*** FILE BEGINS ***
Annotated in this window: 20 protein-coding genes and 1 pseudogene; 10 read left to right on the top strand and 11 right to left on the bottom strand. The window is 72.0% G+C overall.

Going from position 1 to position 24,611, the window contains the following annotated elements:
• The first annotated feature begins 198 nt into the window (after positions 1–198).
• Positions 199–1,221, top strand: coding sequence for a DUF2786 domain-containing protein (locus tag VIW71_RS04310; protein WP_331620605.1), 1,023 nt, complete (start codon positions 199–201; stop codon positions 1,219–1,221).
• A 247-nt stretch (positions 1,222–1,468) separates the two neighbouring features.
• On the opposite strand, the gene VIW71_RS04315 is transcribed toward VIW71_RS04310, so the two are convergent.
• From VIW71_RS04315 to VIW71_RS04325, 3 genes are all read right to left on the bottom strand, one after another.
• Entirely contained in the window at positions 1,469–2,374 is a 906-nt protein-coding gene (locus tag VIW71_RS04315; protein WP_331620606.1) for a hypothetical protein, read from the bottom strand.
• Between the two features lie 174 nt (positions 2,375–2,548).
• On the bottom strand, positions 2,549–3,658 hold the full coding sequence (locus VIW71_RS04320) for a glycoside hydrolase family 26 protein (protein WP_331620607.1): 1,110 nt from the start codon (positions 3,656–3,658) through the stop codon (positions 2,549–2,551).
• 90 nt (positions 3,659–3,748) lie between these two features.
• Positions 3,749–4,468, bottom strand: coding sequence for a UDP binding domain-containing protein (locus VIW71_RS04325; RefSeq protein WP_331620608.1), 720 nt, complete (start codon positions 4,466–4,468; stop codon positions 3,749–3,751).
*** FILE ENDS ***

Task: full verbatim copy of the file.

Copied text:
Annotated in this window: 20 protein-coding genes and 1 pseudogene; 10 read left to right on the top strand and 11 right to left on the bottom strand. The window is 72.0% G+C overall.

Going from position 1 to position 24,611, the window contains the following annotated elements:
• The first annotated feature begins 198 nt into the window (after positions 1–198).
• Positions 199–1,221, top strand: coding sequence for a DUF2786 domain-containing protein (locus tag VIW71_RS04310; protein WP_331620605.1), 1,023 nt, complete (start codon positions 199–201; stop codon positions 1,219–1,221).
• A 247-nt stretch (positions 1,222–1,468) separates the two neighbouring features.
• On the opposite strand, the gene VIW71_RS04315 is transcribed toward VIW71_RS04310, so the two are convergent.
• From VIW71_RS04315 to VIW71_RS04325, 3 genes are all read right to left on the bottom strand, one after another.
• Entirely contained in the window at positions 1,469–2,374 is a 906-nt protein-coding gene (locus tag VIW71_RS04315; protein WP_331620606.1) for a hypothetical protein, read from the bottom strand.
• Between the two features lie 174 nt (positions 2,375–2,548).
• On the bottom strand, positions 2,549–3,658 hold the full coding sequence (locus VIW71_RS04320) for a glycoside hydrolase family 26 protein (protein WP_331620607.1): 1,110 nt from the start codon (positions 3,656–3,658) through the stop codon (positions 2,549–2,551).
• 90 nt (positions 3,659–3,748) lie between these two features.
• Positions 3,749–4,468, bottom strand: coding sequence for a UDP binding domain-containing protein (locus VIW71_RS04325; RefSeq protein WP_331620608.1), 720 nt, complete (start codon positions 4,466–4,468; stop codon positions 3,749–3,751).